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This is the first of four articles about a barge/bike trip on bike paths, back roads and historic waterways from the Lorraine in France to Luxembourg.

The 18 of us who had signed up for the weeklong bike/barge tour from Lorraine to Luxembourg were members of the Duxbury Bike Group, a loosey-goosey band of local Sunday morning recreational bicycle riders. All of us were veterans of one or more of the group’s previous European bike tours in the Netherlands, Belgium, The Czech Republic, Germany, Austria, Hungary and Italy.

Months earlier the group had booked all nine twin- bedded cabins on a barge with Pack Pedal Europe, run by Henie Van den Hegel and her daughter Carla with whom we had arranged previous successful European bike adventures. The cost of the Lorraine/Luxembourg tour came to $1,192 per person based on two to a cabin and included a bike tour leader, bikes, breakfasts and dinners aboard and fixings for sandwich lunches while biking. Airfare and ground transportation to and from the barge were not part of the deal.

The tour began aboard the barge, Eva Josiena, in Toul, a town in the French Lorraine on the Moselle River. It ended up in Wasserbllig, a suburb of Luxembourg City, the following Saturday morning. Toul is a town about twice the size of Duxbury and was a thriving Roman community 1,000 years before Myles Standish settled in our hometown.

If you have never been aboard a canal barge you may be curious about what it is like. This low slung 144-foot ves- sel built in 1929 as an inland freighter was converted into a “comfort class” hotel barge in 1993.

While the barge conversion provided the essentials: an ample deck and saloon, heated cabins, comfortable beds and bathrooms with showers (of a sort), the ship certainly had its idiosyncrasies. The most challenging of these was the above-head-height location of the single porthole in each cabin. Before dressing for the day, the only way to find out what the weather was like (it was consistently rainy, foggy or overcast) was to stand on the bed on tiptoes and crane your neck. The saloon had similarly high placement of windows, giving some of us the claustrophobic feeling of being in a submarine. Did I mention the glass shelves over the sinks in the cabin bathrooms? They were so low that you could not lean over the sink without hitting your head. Conversely, the bathroom mirrors were so high you could only see the top of your head, never a reassuring view when you are of a certain age.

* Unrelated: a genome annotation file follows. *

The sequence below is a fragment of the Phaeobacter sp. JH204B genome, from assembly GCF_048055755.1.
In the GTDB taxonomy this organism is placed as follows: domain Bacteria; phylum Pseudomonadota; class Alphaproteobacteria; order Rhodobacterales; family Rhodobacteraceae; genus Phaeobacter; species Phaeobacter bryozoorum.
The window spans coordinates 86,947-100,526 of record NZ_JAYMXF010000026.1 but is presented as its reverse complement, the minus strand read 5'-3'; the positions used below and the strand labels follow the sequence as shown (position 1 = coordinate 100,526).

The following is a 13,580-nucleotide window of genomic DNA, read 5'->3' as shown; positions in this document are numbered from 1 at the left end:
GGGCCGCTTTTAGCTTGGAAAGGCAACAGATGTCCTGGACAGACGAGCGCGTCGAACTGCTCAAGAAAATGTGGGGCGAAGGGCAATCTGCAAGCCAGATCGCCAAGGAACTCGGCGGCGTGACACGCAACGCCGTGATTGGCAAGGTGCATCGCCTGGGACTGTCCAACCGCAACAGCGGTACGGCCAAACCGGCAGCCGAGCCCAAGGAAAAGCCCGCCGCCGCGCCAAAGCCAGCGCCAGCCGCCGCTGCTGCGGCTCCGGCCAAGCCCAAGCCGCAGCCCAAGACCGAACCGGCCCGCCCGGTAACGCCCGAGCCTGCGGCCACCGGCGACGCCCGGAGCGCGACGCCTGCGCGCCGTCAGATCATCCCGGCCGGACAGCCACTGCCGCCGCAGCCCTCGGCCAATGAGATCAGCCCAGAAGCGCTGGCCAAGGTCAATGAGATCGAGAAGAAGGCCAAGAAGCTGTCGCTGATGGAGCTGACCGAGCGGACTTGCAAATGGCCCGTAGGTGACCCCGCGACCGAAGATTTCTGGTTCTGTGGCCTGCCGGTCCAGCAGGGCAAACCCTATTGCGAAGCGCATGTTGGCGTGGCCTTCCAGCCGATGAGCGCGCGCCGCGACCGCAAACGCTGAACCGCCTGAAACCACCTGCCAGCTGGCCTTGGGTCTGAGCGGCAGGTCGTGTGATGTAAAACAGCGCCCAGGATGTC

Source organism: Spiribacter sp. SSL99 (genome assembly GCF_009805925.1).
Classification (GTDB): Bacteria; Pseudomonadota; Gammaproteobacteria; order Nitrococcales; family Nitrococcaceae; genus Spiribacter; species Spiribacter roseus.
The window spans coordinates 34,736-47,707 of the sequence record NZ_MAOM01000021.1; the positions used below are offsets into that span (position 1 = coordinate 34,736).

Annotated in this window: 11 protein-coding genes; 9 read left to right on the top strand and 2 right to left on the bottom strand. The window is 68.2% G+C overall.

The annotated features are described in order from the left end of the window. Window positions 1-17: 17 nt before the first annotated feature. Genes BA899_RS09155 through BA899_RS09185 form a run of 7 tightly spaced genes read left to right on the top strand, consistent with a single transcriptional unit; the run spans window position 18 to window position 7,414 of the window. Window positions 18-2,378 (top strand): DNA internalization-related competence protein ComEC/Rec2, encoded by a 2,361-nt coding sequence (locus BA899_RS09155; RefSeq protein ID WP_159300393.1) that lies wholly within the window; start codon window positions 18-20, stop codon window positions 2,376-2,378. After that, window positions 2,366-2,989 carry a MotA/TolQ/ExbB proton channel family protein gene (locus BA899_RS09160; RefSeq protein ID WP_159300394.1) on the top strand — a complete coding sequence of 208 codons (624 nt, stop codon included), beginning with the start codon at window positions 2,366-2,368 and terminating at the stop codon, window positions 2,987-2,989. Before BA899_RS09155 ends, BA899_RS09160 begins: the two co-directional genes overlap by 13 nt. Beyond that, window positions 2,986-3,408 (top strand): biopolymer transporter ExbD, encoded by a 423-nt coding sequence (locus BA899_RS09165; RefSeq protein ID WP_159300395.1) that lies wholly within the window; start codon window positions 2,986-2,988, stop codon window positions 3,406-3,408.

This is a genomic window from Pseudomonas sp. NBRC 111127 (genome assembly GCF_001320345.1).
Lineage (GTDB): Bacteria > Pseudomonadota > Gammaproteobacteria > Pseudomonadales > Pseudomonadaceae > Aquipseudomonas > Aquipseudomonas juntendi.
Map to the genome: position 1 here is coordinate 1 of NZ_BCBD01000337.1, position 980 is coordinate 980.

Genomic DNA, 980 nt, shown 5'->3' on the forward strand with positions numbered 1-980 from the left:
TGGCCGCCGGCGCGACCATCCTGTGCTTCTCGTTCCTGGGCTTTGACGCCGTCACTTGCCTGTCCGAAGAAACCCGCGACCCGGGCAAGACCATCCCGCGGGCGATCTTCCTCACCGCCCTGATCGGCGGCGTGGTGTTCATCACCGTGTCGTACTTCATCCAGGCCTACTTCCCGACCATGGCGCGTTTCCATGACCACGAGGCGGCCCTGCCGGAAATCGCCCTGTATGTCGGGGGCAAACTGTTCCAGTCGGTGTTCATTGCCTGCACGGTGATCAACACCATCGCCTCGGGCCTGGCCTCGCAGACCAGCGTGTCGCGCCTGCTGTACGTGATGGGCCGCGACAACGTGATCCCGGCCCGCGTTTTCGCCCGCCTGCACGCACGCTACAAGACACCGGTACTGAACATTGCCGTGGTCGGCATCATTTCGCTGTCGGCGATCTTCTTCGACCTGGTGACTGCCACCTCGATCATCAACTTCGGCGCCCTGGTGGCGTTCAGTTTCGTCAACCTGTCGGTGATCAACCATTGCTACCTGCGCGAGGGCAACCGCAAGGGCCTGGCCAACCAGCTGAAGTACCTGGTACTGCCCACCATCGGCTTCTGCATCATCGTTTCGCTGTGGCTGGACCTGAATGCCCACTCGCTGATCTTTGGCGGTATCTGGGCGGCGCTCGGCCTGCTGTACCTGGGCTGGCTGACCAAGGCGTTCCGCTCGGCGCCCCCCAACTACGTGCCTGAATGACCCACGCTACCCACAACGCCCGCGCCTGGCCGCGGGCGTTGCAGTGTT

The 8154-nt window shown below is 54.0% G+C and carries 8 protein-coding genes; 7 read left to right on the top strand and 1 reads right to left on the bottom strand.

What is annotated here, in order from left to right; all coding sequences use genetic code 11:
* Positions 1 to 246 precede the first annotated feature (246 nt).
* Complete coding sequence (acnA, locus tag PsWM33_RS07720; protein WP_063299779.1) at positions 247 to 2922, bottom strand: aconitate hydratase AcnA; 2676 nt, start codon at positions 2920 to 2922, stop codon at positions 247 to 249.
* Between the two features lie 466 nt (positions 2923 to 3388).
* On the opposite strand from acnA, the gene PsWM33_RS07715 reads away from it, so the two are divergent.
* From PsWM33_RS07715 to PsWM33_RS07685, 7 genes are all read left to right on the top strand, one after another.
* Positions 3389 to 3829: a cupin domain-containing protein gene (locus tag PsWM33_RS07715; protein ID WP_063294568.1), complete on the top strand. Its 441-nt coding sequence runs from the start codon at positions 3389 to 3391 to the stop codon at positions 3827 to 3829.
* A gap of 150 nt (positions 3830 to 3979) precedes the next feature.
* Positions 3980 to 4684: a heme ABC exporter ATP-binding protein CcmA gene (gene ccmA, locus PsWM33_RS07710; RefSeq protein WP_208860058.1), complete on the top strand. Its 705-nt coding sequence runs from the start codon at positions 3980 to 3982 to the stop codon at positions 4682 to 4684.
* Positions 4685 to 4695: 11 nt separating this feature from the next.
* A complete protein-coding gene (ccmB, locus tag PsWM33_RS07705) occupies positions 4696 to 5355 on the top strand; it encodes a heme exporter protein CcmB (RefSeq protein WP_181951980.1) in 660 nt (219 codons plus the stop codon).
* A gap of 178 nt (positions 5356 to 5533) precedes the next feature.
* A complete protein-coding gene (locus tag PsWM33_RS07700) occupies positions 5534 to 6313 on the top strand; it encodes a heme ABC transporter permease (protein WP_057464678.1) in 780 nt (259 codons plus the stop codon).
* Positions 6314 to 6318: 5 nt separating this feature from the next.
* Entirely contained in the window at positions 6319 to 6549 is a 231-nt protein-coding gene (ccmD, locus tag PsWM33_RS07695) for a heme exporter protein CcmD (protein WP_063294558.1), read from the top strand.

If you book a tour on the Eva Josiena (or on all but a few luxury European barges) make sure the battery charger for your electronic devices operate on 220 volts. If not, bring your own 220v. to 110 v. converter. The Eva Josiena and a lot of other barges don’t have 110-volt outlets. Nor do they have WiFi. To some of our trippers this proved merely a mild annoyance but to others, it was a serious deprivation soon evidenced by withdrawal symptoms.

Mid-afternoon on Saturday, Oct. 5, wet and exhaust- ed from our flight, train and bus trip, my son Richard and I, our traveling companions Judi and Terry Vose, and Beth Hudako, Bob Allen and Mary Lee Caldwell, with whom we had joined up en route, slithered down a grassy hillside just outside of Toul tugging our suitcases and were helped aboard the Eva Josiena by captain Sonder and our bike tour